BACKGROUND Pancreatic ductal adenocarcinoma (PDAC) has a dismal prognosis. At diagnosis, only 20% of patients with PDAC are eligible for primary resection. Neoadjuvant chemotherapy can enable surgical resection in 30%–40% of patients with locally advanced and borderline resectable PDAC. The effects of neoadjuvant chemotherapy on the cytokine production of tumor-infiltrating T cells are unknown in PDAC.METHODS We performed multiplex immunofluorescence to investigate T cell infiltration in 91 patients with PDAC. Using flow cytometry, we analyzed tumor and matched blood samples from 71 patients with PDAC and determined the frequencies of T cell subsets and their cytokine profiles. Both cohorts included patients who underwent primary resection and patients who received neoadjuvant chemotherapy followed by surgical resection.RESULTS In human PDAC, T cells were particularly enriched within the tumor stroma. Neoadjuvant chemotherapy markedly enhanced T cell density within the ductal area of the tumor. Whereas infiltration of cytotoxic CD8+ T cells was unaffected by neoadjuvant chemotherapy, the frequency of conventional CD4+ T cells was increased, and the proportion of Tregs was reduced in the pancreatic tumor microenvironment after neoadjuvant treatment. Moreover, neoadjuvant chemotherapy increased the production of proinflammatory cytokines by tumor-infiltrating T cells, with enhanced TNF-α and IL-2 and reduced IL-4 and IL-10 expression.CONCLUSION Neoadjuvant chemotherapy drives intratumoral T cells toward a proinflammatory profile. Combinational treatment strategies incorporating immunotherapy in neoadjuvant regimens may unleash more effective antitumor responses and improve prognosis of pancreatic cancer.FUNDING This work was supported by the Jung Foundation for Science and Research, the Monika Kutzner Foundation, the German Research Foundation (SE2980/5-1), the German Cancer Consortium, and the Faculty of Medicine Carl Gustav Carus, Technische Universität Dresden.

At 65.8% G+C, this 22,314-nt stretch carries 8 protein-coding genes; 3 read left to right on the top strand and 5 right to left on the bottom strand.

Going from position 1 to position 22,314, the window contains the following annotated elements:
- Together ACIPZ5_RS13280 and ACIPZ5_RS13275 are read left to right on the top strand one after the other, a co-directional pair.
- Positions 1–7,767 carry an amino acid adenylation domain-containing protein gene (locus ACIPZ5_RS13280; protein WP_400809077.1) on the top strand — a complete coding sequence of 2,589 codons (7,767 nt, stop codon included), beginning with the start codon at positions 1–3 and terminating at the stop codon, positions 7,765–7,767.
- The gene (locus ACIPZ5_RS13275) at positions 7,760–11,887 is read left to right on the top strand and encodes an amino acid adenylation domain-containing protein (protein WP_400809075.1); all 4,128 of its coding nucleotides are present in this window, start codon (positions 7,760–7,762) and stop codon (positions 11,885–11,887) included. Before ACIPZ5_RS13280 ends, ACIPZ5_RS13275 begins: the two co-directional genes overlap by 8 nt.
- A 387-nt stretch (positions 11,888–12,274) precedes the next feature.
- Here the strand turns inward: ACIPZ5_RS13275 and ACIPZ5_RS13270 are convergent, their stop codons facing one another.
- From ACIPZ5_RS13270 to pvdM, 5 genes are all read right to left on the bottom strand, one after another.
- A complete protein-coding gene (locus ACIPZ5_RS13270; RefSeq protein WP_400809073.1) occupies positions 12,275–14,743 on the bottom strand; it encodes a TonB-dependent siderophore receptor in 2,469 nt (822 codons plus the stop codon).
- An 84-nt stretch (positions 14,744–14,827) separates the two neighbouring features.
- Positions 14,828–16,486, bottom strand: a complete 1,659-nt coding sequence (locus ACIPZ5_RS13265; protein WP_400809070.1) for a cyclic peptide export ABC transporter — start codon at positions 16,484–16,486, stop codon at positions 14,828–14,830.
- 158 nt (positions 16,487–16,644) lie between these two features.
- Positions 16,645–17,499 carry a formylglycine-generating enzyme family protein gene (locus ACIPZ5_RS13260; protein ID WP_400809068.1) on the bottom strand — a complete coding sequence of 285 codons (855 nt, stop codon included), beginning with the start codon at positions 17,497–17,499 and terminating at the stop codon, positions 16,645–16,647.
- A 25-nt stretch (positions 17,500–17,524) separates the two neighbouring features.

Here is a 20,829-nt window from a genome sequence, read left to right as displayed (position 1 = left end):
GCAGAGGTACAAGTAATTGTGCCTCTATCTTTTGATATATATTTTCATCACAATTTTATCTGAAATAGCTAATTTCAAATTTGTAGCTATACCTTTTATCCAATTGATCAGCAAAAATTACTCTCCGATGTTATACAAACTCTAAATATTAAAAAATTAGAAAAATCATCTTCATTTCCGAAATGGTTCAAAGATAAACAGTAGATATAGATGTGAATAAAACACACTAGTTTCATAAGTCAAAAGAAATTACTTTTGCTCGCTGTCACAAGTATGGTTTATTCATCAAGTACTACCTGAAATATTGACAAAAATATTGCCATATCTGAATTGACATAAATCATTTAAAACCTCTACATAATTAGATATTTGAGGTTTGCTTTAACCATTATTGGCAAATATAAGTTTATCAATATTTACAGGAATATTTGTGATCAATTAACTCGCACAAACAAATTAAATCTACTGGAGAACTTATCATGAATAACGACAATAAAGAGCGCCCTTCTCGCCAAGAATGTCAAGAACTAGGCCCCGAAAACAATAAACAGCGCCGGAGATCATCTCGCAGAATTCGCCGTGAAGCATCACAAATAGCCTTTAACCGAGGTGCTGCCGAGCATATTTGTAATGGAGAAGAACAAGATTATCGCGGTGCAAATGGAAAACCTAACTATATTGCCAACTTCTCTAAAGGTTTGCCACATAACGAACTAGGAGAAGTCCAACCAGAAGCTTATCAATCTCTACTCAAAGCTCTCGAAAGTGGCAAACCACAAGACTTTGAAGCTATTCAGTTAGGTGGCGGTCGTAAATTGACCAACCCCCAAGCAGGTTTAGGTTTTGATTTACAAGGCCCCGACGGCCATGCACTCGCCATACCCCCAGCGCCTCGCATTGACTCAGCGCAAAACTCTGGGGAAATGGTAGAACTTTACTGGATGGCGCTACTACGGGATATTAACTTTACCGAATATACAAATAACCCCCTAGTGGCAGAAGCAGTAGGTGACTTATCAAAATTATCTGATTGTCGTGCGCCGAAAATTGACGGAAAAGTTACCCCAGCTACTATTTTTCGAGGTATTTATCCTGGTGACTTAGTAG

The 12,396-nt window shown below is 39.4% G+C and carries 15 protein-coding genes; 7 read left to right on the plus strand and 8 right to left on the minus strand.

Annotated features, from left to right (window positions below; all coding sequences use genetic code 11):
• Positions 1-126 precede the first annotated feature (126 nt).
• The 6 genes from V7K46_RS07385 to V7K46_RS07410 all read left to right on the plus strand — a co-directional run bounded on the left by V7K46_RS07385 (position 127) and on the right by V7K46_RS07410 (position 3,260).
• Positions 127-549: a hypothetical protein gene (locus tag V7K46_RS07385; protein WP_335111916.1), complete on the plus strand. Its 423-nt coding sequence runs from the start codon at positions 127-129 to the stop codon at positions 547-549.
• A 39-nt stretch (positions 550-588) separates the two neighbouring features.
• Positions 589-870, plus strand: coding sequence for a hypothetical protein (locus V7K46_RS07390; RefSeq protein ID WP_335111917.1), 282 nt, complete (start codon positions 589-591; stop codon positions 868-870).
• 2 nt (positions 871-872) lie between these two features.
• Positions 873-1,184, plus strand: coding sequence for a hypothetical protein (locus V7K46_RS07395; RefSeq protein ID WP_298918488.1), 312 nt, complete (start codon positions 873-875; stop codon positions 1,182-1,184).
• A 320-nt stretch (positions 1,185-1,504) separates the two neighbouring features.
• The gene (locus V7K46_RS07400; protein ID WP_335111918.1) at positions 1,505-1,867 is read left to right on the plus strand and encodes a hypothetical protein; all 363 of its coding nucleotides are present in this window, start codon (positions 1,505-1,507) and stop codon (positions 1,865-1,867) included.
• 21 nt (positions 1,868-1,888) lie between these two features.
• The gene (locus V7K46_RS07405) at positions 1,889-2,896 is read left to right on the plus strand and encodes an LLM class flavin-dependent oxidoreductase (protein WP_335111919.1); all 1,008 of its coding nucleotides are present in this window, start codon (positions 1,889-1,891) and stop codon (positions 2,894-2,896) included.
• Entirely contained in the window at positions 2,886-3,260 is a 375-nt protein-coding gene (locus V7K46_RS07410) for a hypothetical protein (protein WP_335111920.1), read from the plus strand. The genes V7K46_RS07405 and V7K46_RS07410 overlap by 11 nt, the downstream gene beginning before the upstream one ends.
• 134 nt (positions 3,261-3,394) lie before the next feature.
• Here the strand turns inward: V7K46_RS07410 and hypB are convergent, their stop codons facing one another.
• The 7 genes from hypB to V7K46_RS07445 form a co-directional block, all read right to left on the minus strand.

Max Heiduk, Ioana Plesca, Jessica Glück, Luise Müller, David Digomann, Charlotte Reiche, Janusz von Renesse, Rahel Decker, Christoph Kahlert, Ulrich Sommer, Daniela E. Aust, Marc Schmitz, Jürgen Weitz, Lena Seifert, Adrian M. Seifert
Usage data is cumulative from November 2022 through January 2023.
Usage information is collected from two different sources: this site (JCI) and Pubmed Central (PMC). JCI information (compiled daily) shows human readership based on methods we employ to screen out robotic usage. PMC information (aggregated monthly) is also similarly screened of robotic usage.
Various methods are used to distinguish robotic usage. For example, Google automatically scans articles to add to its search index and identifies itself as robotic; other services might not clearly identify themselves as robotic, or they are new or unknown as robotic. Because this activity can be misinterpreted as human readership, data may be re-processed periodically to reflect an improved understanding of robotic activity. Because of these factors, readers should consider usage information illustrative but subject to change.